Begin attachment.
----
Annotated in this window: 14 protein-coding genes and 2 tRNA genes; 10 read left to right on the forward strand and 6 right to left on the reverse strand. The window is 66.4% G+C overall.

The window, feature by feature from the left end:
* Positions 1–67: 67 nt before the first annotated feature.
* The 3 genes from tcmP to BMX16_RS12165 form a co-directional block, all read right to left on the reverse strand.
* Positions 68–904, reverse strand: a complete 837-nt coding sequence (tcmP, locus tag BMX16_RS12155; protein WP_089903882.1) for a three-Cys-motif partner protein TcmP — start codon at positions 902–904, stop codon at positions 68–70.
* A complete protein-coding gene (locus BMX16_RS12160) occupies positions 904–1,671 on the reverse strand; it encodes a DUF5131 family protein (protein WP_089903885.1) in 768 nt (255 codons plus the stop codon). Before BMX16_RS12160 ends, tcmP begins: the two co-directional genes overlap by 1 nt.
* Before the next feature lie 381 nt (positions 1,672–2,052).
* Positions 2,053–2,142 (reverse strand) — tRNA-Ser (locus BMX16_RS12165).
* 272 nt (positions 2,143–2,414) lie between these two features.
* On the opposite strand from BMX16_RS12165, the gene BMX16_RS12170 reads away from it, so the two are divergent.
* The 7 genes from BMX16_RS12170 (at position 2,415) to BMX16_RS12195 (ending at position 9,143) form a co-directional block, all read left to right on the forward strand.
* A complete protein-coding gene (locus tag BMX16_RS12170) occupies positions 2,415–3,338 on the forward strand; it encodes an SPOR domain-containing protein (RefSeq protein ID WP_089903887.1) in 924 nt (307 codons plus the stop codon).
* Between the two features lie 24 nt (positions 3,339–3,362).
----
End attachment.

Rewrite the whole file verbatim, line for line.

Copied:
Annotated in this window: 14 protein-coding genes and 2 tRNA genes; 10 read left to right on the forward strand and 6 right to left on the reverse strand. The window is 66.4% G+C overall.

The window, feature by feature from the left end:
* Positions 1–67: 67 nt before the first annotated feature.
* The 3 genes from tcmP to BMX16_RS12165 form a co-directional block, all read right to left on the reverse strand.
* Positions 68–904, reverse strand: a complete 837-nt coding sequence (tcmP, locus tag BMX16_RS12155; protein WP_089903882.1) for a three-Cys-motif partner protein TcmP — start codon at positions 902–904, stop codon at positions 68–70.
* A complete protein-coding gene (locus BMX16_RS12160) occupies positions 904–1,671 on the reverse strand; it encodes a DUF5131 family protein (protein WP_089903885.1) in 768 nt (255 codons plus the stop codon). Before BMX16_RS12160 ends, tcmP begins: the two co-directional genes overlap by 1 nt.
* Before the next feature lie 381 nt (positions 1,672–2,052).
* Positions 2,053–2,142 (reverse strand) — tRNA-Ser (locus BMX16_RS12165).
* 272 nt (positions 2,143–2,414) lie between these two features.
* On the opposite strand from BMX16_RS12165, the gene BMX16_RS12170 reads away from it, so the two are divergent.
* The 7 genes from BMX16_RS12170 (at position 2,415) to BMX16_RS12195 (ending at position 9,143) form a co-directional block, all read left to right on the forward strand.
* A complete protein-coding gene (locus tag BMX16_RS12170) occupies positions 2,415–3,338 on the forward strand; it encodes an SPOR domain-containing protein (RefSeq protein ID WP_089903887.1) in 924 nt (307 codons plus the stop codon).
* Between the two features lie 24 nt (positions 3,339–3,362).